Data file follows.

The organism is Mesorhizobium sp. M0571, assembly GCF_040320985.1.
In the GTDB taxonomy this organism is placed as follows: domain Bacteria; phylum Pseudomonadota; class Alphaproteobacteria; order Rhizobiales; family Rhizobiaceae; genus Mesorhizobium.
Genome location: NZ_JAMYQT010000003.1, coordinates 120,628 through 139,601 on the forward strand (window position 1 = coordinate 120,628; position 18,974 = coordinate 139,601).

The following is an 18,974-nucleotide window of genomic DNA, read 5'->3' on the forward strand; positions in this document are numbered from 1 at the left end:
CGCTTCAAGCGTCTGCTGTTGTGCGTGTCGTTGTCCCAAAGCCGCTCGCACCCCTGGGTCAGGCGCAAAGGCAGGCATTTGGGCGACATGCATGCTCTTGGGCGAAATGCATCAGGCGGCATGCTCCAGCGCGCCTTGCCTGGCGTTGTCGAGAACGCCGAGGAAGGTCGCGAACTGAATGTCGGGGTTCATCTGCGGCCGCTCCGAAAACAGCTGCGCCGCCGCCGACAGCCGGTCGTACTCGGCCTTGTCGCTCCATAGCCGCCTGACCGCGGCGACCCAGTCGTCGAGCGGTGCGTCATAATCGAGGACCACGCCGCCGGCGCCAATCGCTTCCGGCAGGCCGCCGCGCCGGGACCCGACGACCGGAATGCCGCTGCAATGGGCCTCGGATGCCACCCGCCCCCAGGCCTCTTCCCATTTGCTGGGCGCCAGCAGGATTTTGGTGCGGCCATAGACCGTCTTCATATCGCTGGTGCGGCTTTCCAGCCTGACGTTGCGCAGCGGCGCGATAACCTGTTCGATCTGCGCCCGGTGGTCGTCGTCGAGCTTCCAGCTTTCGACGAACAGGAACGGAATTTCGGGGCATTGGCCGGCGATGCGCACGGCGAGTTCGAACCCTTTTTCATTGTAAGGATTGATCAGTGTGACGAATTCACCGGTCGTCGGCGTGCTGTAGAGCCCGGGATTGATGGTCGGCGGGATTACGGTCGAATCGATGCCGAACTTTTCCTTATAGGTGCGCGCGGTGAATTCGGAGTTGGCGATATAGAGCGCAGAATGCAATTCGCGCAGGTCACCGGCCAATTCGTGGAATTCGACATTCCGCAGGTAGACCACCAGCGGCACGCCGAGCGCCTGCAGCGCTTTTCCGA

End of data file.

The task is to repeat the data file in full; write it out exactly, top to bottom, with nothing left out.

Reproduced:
The organism is Mesorhizobium sp. M0571, assembly GCF_040320985.1.
In the GTDB taxonomy this organism is placed as follows: domain Bacteria; phylum Pseudomonadota; class Alphaproteobacteria; order Rhizobiales; family Rhizobiaceae; genus Mesorhizobium.
Genome location: NZ_JAMYQT010000003.1, coordinates 120,628 through 139,601 on the forward strand (window position 1 = coordinate 120,628; position 18,974 = coordinate 139,601).

The following is an 18,974-nucleotide window of genomic DNA, read 5'->3' on the forward strand; positions in this document are numbered from 1 at the left end:
CGCTTCAAGCGTCTGCTGTTGTGCGTGTCGTTGTCCCAAAGCCGCTCGCACCCCTGGGTCAGGCGCAAAGGCAGGCATTTGGGCGACATGCATGCTCTTGGGCGAAATGCATCAGGCGGCATGCTCCAGCGCGCCTTGCCTGGCGTTGTCGAGAACGCCGAGGAAGGTCGCGAACTGAATGTCGGGGTTCATCTGCGGCCGCTCCGAAAACAGCTGCGCCGCCGCCGACAGCCGGTCGTACTCGGCCTTGTCGCTCCATAGCCGCCTGACCGCGGCGACCCAGTCGTCGAGCGGTGCGTCATAATCGAGGACCACGCCGCCGGCGCCAATCGCTTCCGGCAGGCCGCCGCGCCGGGACCCGACGACCGGAATGCCGCTGCAATGGGCCTCGGATGCCACCCGCCCCCAGGCCTCTTCCCATTTGCTGGGCGCCAGCAGGATTTTGGTGCGGCCATAGACCGTCTTCATATCGCTGGTGCGGCTTTCCAGCCTGACGTTGCGCAGCGGCGCGATAACCTGTTCGATCTGCGCCCGGTGGTCGTCGTCGAGCTTCCAGCTTTCGACGAACAGGAACGGAATTTCGGGGCATTGGCCGGCGATGCGCACGGCGAGTTCGAACCCTTTTTCATTGTAAGGATTGATCAGTGTGACGAATTCACCGGTCGTCGGCGTGCTGTAGAGCCCGGGATTGATGGTCGGCGGGATTACGGTCGAATCGATGCCGAACTTTTCCTTATAGGTGCGCGCGGTGAATTCGGAGTTGGCGATATAGAGCGCAGAATGCAATTCGCGCAGGTCACCGGCCAATTCGTGGAATTCGACATTCCGCAGGTAGACCACCAGCGGCACGCCGAGCGCCTGCAGCGCTTTTCCGA